The Department of Oncology, for instance, is exploring the use of genomics — study of the DNA of individual patients and of cancer cells. Even today, the presence of specific genetic biomarkers can trigger patient-specific recommendations about using, or not using, certain drugs, tests and protocols.

In the future, the DNA of both the patient and his or her cancer will be “readily available and integrated into every decision we’re making about your care,” Greene said, though he acknowledged that might be years from now.

Given that there are 3 billion base pairs in the human genome, the most advanced work will involve big-data computing. Oncology researchers at Johns Hopkins are collaborating with the university’s Department of Astronomy, which has a data center with rack upon rack of graphical processing units (GPUs, not CPUs) that are routinely applied to large-scale computational astronomy calculations.

Reel and Greene encouraged their peers to push the use of predictive analytics and use of data on the clinical side of their operations. Electronic health records and intelligent medicine aren’t where they should be, Reel said, in part because the financial incentives have favored administrative uses of the technology — reducing cost rather than improving diagnostics and clinical care.

“We talk often about productivity gains in medicine because of the introduction of technology, and systems tend to reward quantity rather than quality,” she said.

The next step in intelligent IT support for medicine, she said, would be to work with clinicians to minimize time-wasting usability, interoperability, and security hurdles so they can spend less time interacting with technology while still getting ever-smarter decision support. That, she said, will give doctors more time with their patients.


Florida Driver’s Information Sold

In ARTICLES AND NEWS STORIES, RELATED ARTICLES, Uncategorized, WARNING on July 27, 2011 at 11:35 pm
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When you go for your driver’s license at the DMV the last thing you think about is your personal information being sold.

According to a report released by the State of Florida, the Department of Highway Safety and Motor Vehicles made about $62-million dollars.

They made that money by selling personal information of Florida drivers to companies like Lexis-Nexis and Choice Point, which conducts background checks. Information gathered include your full name, address and driving history.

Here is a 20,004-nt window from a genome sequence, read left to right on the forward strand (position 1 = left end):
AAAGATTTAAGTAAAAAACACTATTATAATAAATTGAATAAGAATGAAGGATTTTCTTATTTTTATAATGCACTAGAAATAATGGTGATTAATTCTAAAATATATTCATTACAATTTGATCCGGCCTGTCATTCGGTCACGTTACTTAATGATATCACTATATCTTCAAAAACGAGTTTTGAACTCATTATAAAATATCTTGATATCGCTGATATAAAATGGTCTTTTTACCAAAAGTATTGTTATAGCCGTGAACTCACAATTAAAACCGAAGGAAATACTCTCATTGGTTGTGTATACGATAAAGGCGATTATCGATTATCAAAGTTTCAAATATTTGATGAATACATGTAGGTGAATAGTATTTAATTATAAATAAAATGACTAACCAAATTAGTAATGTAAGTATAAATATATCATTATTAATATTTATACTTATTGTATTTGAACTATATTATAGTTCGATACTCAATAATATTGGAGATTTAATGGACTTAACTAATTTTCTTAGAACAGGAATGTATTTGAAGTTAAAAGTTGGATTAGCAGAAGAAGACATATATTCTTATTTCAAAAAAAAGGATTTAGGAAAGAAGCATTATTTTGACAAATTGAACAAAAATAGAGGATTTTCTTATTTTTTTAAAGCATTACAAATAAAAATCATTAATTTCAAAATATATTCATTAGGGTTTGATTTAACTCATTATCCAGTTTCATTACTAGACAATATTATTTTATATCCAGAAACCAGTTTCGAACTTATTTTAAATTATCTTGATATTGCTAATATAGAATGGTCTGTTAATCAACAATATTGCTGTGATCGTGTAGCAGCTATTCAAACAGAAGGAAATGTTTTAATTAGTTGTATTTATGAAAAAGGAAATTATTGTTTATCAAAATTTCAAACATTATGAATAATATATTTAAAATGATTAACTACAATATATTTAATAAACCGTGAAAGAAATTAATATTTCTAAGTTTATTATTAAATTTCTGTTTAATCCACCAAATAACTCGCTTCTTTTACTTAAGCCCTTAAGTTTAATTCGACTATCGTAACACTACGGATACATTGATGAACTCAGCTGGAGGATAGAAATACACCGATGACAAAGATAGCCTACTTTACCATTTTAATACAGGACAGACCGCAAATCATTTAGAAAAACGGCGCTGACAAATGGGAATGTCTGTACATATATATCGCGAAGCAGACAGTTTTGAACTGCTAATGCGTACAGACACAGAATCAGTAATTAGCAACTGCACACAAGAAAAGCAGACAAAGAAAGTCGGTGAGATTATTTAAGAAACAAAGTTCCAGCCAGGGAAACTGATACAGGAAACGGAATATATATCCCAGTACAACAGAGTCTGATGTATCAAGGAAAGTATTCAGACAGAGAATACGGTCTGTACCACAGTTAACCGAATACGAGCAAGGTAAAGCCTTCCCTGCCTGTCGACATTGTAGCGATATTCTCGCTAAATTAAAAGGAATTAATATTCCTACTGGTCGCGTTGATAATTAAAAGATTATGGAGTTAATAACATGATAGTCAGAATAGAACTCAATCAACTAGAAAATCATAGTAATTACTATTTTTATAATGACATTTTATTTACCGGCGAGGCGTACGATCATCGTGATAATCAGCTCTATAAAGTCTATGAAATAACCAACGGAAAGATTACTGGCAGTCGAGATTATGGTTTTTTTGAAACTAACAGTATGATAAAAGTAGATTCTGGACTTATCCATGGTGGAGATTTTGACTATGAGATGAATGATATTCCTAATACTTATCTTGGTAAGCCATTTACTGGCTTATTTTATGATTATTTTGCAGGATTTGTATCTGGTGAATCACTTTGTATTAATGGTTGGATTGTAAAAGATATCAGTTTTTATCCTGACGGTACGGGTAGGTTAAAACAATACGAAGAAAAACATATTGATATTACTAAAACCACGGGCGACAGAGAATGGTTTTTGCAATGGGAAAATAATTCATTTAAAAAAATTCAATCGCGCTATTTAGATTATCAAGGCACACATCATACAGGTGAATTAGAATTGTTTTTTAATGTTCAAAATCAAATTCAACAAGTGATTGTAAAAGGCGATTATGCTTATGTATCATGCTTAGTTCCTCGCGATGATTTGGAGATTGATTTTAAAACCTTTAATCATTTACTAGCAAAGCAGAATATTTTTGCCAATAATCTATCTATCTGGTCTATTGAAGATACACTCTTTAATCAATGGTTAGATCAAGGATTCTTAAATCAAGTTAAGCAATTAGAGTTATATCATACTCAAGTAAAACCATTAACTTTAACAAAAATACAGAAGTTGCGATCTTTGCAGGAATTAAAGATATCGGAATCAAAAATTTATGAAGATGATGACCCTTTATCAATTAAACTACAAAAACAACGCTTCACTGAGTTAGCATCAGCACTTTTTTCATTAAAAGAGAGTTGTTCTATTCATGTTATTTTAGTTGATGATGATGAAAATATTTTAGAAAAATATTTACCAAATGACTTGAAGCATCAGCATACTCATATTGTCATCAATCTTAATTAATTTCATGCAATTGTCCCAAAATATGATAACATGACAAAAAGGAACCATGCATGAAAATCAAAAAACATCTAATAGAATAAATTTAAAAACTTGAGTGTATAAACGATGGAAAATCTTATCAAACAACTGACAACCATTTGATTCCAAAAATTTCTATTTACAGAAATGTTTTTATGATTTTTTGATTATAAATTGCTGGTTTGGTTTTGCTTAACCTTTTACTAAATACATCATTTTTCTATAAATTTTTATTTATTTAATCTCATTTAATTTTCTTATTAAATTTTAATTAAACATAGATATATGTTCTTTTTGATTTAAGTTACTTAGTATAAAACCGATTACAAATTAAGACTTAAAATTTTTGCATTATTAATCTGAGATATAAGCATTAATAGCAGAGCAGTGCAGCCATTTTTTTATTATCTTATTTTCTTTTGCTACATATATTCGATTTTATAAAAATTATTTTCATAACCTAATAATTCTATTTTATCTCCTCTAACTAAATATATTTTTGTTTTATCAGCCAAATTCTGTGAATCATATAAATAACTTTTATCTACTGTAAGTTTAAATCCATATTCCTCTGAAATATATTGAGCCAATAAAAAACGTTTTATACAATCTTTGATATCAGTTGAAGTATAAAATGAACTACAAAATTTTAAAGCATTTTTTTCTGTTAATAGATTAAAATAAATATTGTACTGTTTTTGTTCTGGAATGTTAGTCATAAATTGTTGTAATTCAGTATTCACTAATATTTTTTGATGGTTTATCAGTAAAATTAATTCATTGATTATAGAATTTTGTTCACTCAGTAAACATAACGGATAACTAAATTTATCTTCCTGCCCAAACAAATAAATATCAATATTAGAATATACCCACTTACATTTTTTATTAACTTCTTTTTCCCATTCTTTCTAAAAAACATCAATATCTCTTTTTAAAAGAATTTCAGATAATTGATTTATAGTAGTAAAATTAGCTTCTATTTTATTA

We went out to speak with people in the Panama City area to see what they thought about their personal information being sold. Many didn’t even know their personal information was at the mercy of the state.

Christina Van-Dyk, “I didn’t know that and didn’t like the idea because I really don’t want other people knowing my information.”

Robin Hicks, “I don’t think it’s right, I think they should disclose if that’s the situation. You have to fill out forms and sign everything to get your driver’s license and that should be something that should be disclosed at that time.”

Although selling personal information is legal, the law says companies are not allowed to use that information to create new business. State officials insist they do not sell social security numbers to these companies.

via Florida Driver’s Information Sold.


In CONVERSATIONS on July 11, 2011 at 12:13 am
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The challenge for banks these days is to know which customers are the most important as they walk in the branch. Today we don’t know who you are until you identify yourself — and if you’ve been standing in a line for 20 minutes waiting to speak to someone, you may not be in the mood to engage in a conversation that is about deepening your relationship with the bank.  (Banking on the future, P 21)

In Conversation #4 above, we ended with the above  paragraph, quoted from Banking on the Future.  So exactly how do these banks plan to “know you without interpersonal human contact of any kind?”

The answer is, through radio-frequency identification(RFID).  RFID  is a technology that uses communication through the use of radio waves to transfer data between a reader and an electronic tag attached to an object for the purpose of identification and tracking. Take note, that not even Geekdom really had any idea of the existence of this radar-like technology and its anti-privacy uses until word got out about its role in Social media, yes, as it came to light in 2010 with the annual Facebook Conference.